Tuesday, June 18, 2024

Understanding corporate tax in Kenya

By Diana Mulekye- Business Analyst, WYLDE International

Taxation can be traced back to ancient civilisations such as Mesopotamia, Egypt, Greece and Rome where taxes were collected in the form of labour, produce and tribute paid to rulers.

In Kenya, taxation can be traced back to the colonial era that’s 19th Century when various forms of levies were imposed by local rulers and chiefs such as land tax and hut tax among other levies.

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In 1973 Kenya implemented the Income Tax Act which established the framework for income tax rates and deductions.

In recent years, Kenya has undertaken various tax reforms and modernisation initiatives to streamline the tax system to improve tax administration and collection through the introduction of electronic taxes such as iTax.


Definition of Corporate tax

This is the tax levied on profits of incorporated businesses operating within the country’s jurisdiction. This revenue plays a critical role in financing public services, infrastructure development, and social programs.

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Corporate Tax Rate

  • The standard tax rate for corporate tax is 30% for resident Companies in Kenya

A company is considered a resident in Kenya if it is incorporated under Kenyan Law or if the management and control of its affairs are exercised in Kenya for any given year of income.

  • Non-resident companies are subject to corporate income tax of 30% from 37.5% effective from 1st January 2024 according to the Finance Act 2023. This was a move to encourage more foreign investments in Kenya.

A non-resident company is a company that’s incorporated outside Kenya and does not have its management and control exercised within Kenya.

  • In the Finance Act 2023, there was the incorporation of the corporate Income tax rate of 10% for companies undertaking to manufacture human vaccines effective from 1st January 2024.
  • Companies operating in special economic zones enjoy a reduced corporate tax rate of 10% in the first ten years of operations, after the 10th year they will pay corporate tax at the rate of 15%

Special economic zones are designated geographical areas within a country subject to unique economic regulations and incentives aimed at attracting foreign direct investment, promoting industrialisation, fostering economic growth and boosting exports.

These zones specifically offer business benefits such as tax exemptions, streamlined custom procedures, relaxed regulations, infrastructure support and other incentives to encourage investment and trade.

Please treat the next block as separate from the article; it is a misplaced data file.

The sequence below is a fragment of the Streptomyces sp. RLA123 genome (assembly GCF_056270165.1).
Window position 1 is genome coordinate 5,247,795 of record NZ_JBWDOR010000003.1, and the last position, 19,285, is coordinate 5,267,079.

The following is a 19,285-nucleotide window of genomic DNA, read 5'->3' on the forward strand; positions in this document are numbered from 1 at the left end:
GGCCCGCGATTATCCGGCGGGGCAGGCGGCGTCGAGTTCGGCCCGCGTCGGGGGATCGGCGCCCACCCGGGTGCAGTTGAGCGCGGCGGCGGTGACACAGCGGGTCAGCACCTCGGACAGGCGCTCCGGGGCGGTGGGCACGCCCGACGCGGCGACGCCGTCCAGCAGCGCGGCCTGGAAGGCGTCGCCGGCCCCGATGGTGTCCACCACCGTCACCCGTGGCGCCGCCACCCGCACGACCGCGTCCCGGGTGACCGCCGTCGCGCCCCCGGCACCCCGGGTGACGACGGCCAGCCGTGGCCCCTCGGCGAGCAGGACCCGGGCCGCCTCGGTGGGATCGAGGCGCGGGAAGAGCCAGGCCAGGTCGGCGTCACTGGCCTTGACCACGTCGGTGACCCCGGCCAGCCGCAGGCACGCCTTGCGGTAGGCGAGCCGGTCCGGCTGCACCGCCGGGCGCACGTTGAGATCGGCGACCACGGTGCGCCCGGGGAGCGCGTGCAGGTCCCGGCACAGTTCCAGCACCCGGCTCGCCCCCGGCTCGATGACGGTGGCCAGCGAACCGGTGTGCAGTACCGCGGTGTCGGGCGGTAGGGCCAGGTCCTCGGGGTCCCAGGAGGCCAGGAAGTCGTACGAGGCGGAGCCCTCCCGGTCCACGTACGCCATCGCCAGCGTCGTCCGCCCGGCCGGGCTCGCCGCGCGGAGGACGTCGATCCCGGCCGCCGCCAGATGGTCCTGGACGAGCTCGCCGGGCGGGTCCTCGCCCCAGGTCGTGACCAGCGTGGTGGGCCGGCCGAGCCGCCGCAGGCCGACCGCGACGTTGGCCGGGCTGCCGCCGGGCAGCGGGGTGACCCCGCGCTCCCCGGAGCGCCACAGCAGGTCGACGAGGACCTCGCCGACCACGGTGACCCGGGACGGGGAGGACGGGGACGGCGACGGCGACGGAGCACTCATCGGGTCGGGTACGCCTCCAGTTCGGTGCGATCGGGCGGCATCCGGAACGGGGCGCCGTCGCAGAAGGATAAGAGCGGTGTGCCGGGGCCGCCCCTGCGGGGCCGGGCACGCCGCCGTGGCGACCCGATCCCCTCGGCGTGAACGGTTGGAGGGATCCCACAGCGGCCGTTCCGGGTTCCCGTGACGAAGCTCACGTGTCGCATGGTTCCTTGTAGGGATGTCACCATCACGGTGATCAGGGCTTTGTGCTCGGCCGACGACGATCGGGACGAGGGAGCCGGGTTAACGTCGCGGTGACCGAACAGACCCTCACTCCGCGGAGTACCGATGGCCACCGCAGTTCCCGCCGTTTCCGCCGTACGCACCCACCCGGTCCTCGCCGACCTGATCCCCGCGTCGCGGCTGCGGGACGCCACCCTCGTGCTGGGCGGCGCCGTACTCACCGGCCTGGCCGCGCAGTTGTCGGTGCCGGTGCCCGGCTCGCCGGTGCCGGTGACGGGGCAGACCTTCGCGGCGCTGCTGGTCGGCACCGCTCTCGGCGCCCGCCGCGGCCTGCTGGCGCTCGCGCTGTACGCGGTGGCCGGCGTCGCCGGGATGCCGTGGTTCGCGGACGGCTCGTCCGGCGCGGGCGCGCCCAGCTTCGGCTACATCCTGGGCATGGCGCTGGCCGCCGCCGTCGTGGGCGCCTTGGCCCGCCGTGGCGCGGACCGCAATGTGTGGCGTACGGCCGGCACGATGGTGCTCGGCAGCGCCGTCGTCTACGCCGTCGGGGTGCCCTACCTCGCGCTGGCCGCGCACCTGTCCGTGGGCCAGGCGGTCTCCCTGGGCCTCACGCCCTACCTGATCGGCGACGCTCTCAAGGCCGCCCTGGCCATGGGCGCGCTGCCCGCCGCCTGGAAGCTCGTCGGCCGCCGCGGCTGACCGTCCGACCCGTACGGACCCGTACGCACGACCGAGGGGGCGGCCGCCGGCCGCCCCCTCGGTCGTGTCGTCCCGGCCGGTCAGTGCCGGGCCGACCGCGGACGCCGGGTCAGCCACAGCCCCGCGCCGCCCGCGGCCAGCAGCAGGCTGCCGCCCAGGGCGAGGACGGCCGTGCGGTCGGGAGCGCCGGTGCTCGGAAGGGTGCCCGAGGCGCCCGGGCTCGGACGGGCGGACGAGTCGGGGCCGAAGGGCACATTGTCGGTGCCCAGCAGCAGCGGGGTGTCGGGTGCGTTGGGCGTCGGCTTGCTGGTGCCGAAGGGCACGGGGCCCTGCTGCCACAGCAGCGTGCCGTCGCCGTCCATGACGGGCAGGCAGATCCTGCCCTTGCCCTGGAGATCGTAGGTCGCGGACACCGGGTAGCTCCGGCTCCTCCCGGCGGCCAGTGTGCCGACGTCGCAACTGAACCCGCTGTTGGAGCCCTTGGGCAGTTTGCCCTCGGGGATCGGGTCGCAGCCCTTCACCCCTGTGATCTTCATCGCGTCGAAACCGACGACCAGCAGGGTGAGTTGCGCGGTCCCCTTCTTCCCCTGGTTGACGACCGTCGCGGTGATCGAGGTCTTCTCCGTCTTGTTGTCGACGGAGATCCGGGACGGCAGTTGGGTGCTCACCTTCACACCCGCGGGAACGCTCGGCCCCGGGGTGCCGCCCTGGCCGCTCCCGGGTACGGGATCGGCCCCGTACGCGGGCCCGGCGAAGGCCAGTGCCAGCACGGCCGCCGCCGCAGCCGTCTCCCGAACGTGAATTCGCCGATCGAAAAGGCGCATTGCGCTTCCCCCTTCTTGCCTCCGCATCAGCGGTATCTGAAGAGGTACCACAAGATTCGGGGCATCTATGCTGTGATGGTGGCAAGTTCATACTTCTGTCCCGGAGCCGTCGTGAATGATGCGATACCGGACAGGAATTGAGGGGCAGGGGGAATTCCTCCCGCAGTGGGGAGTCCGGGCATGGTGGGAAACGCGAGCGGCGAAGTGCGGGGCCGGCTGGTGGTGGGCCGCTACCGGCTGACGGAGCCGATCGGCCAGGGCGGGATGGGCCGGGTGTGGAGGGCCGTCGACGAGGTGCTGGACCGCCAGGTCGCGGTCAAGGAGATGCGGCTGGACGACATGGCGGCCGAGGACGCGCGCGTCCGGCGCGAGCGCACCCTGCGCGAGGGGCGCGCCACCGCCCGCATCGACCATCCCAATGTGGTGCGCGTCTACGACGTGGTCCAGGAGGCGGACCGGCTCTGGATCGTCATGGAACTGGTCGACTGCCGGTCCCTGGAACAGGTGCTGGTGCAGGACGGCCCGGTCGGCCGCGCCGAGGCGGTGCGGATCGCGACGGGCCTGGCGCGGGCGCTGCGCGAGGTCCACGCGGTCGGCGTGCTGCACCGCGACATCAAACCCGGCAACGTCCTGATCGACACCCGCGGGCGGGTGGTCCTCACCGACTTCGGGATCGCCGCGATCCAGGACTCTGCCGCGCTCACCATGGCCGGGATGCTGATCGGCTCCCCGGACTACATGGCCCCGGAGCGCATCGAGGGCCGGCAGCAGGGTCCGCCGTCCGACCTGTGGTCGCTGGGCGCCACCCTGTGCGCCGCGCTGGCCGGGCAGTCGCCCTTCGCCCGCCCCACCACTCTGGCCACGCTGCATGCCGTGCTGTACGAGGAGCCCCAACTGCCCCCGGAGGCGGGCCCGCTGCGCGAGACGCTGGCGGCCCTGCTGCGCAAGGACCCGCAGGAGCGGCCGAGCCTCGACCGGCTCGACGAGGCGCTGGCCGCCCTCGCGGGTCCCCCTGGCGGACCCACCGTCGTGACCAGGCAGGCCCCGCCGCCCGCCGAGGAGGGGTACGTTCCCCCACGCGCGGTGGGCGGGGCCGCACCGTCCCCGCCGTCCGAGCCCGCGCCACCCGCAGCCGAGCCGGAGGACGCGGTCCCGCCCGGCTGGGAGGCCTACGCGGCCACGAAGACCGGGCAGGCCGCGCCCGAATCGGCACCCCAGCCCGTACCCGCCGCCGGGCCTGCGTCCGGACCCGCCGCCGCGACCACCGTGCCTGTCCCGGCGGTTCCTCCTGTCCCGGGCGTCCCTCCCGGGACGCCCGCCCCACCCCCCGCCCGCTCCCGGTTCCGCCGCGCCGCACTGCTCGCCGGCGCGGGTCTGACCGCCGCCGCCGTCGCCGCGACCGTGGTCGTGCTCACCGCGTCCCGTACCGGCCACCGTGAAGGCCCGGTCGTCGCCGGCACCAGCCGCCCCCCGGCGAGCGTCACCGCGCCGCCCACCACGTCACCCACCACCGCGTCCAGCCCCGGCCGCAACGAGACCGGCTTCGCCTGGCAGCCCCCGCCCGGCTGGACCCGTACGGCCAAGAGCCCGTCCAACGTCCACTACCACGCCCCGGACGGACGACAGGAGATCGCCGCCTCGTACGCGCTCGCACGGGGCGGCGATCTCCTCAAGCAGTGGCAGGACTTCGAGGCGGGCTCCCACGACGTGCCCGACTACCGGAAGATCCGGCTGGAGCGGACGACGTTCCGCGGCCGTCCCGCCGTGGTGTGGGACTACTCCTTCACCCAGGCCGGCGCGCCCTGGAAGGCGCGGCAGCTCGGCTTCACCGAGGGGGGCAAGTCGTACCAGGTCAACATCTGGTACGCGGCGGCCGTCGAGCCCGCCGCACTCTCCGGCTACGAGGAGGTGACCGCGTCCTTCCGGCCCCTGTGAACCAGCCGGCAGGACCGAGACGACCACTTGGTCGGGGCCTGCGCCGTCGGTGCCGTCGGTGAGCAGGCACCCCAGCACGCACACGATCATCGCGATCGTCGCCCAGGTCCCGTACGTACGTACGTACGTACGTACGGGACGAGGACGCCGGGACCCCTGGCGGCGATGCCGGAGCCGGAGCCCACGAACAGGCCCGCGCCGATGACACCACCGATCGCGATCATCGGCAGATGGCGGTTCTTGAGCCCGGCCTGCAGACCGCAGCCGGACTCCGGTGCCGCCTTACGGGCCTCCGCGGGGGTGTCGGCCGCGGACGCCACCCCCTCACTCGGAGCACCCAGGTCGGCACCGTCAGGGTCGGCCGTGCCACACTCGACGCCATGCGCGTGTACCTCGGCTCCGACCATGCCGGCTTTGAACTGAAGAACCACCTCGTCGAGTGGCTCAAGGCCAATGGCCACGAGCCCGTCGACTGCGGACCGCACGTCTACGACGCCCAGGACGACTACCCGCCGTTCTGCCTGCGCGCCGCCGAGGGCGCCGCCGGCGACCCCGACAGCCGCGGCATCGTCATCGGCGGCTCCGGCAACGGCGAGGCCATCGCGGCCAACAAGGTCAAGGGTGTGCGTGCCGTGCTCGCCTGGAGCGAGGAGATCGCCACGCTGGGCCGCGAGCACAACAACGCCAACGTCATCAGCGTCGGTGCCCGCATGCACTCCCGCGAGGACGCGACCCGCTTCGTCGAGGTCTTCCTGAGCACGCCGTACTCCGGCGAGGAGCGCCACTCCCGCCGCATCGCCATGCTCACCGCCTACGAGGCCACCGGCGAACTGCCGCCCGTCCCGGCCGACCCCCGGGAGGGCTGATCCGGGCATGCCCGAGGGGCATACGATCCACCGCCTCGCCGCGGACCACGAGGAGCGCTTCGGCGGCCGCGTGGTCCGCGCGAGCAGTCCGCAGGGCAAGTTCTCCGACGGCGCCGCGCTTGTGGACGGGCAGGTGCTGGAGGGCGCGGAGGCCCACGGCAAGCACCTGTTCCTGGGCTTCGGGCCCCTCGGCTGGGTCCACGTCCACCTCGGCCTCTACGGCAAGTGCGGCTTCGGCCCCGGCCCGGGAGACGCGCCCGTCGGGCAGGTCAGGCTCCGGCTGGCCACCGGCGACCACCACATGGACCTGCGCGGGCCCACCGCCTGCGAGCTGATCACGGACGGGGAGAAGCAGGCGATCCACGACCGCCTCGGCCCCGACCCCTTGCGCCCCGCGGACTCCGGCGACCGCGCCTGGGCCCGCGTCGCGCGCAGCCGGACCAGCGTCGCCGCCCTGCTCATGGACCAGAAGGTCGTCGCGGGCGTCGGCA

• Export Processing zones which do not engage in commercial activities are exempted from paying corporation tax for 10 years, which after corporate tax will be at the rate of 25%

NB: Currently Income Tax does not offer a preferential tax regime for newly listed companies. The provisions were deleted effective 25th April 2020 by Tax Laws.

Exemptions group from paying the corporate tax

  • Self-employed and sole proprietors not subject to corporate tax, are required to declare their total income in the year of Individual Income Tax Return.
  • Partners do not pay corporate tax in the table income distribution to each partner, the share of profit and income is taxed accordingly.
  • In case a company makes losses the losses are carried forward against future taxable income.

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How to file for Corporate tax

  • At the end of the accounting period, companies must have their books of account audited before filling for their annual return, corporate tax is filed online via iTax by filing an income tax return form (IT2C form) on or before the six months before the end of an accounting period.
  • To calculate taxable income, companies must declare gross income earned throughout the year and deduct expenses that have been wholly or exclusively incurred in producing that income.
  • When filing for company expenses you can only claim expenses that have been wholly or exclusively incurred in production of your income as guided by Income Tax Cap 470.
  • If the annual projected tax liability exceeds Ksh.40,000 you should pay an instalment tax via iTax

Instalment Tax

Tax paid in advance in four equal instalments before the year of income is over and before the accounts of the business are prepared to establish the actual tax payable. The schedule for instalment Tax payments is as follows;

  • 25% by the 20th day of the 4th Month
  • 25% by the 20th day of the 6th Month
  • 25%by the 20th day of 9th month
  • 25% by the 20th day of 12th month

In conclusion, understanding how to calculate corporate tax in Kenya is vital for any business.

The Kenyan tax system can be complex but you can navigate it successfully through proper knowledge and compliance.

Ensure you meet your tax obligations through timely filing and payment and seek professional guidance if needed.

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